Patent law seeks to advance technological innovation by encouraging invention with a limited-duration monopoly. In return, the inventor discloses his invention, and it becomes free for the public to use upon the patent's expiration. Trademark law seeks to avoid consumer confusion by granting to the trademark owner for an indefinite period a monopoly in the use of the mark in connection with its goods. Where a product is protected by a utility patent and the product owner also seeks to protect the product's shape or design by relying on trademark law, these policies can collide. This can result in the Constitutionally-mandated patent bargain being transformed into a grant of a perpetual patent monopoly to the inventor. The author discusses how such a conflict can arise where the shape to be protected by trademark law has been disclosed in a utility patent. After discussing general principles of patent and trademark law, the author explains why the doctrine of functionality fails to reconcile these utility patent-trademark conflicts. The author examines and criticizes the approaches several recent lower federal courts have taken in addressing the issue. The author concludes that a strict rule, by which any product design disclosed in a utility patent is automatically precluded from trademark protection, best effectuates the conflicting goals of patent and trademark law, satisfies the expectations of the parties and the public, and promotes judicial economy.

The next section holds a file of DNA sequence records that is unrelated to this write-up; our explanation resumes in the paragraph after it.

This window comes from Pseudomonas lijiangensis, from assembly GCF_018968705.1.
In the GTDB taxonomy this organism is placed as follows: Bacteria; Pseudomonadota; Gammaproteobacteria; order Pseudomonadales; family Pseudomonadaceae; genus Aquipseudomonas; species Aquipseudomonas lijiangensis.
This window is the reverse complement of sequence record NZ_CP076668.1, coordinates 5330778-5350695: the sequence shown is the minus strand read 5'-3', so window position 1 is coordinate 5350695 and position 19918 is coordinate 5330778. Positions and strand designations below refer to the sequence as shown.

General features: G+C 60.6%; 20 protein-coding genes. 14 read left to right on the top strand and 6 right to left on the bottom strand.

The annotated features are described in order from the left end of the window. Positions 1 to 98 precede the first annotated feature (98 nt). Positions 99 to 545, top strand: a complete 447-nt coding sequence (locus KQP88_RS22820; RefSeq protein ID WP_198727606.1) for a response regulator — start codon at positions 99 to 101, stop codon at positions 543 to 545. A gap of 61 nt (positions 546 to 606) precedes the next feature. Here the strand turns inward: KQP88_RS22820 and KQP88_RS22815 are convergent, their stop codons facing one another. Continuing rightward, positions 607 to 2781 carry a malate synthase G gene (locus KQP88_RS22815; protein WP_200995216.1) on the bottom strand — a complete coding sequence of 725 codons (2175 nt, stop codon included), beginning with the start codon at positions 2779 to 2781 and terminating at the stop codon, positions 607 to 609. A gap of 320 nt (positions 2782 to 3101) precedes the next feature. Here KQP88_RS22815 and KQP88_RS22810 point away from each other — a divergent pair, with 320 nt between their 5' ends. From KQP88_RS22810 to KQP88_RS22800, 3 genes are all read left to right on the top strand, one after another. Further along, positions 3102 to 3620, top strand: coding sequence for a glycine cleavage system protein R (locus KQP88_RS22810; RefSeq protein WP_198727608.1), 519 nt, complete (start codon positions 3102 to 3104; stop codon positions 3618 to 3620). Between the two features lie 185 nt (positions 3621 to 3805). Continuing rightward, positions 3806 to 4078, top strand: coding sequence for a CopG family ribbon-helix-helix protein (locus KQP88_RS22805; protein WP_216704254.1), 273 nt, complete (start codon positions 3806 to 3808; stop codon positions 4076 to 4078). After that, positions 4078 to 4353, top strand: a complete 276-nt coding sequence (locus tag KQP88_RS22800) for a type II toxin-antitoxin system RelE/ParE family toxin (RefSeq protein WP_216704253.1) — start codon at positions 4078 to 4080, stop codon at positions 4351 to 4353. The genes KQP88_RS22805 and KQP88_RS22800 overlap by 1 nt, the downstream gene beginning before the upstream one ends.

Kevin E. Mohr,
At the Interface of Patent and Trademark Law: Should a Product Configuration Disclosed in a Utility Patent Ever Qualify for Trade Dress Protection,
19 Hastings Comm. & Ent. L.J. 339
Available at: https://repository.uchastings.edu/hastings_comm_ent_law_journal/vol19/iss2/3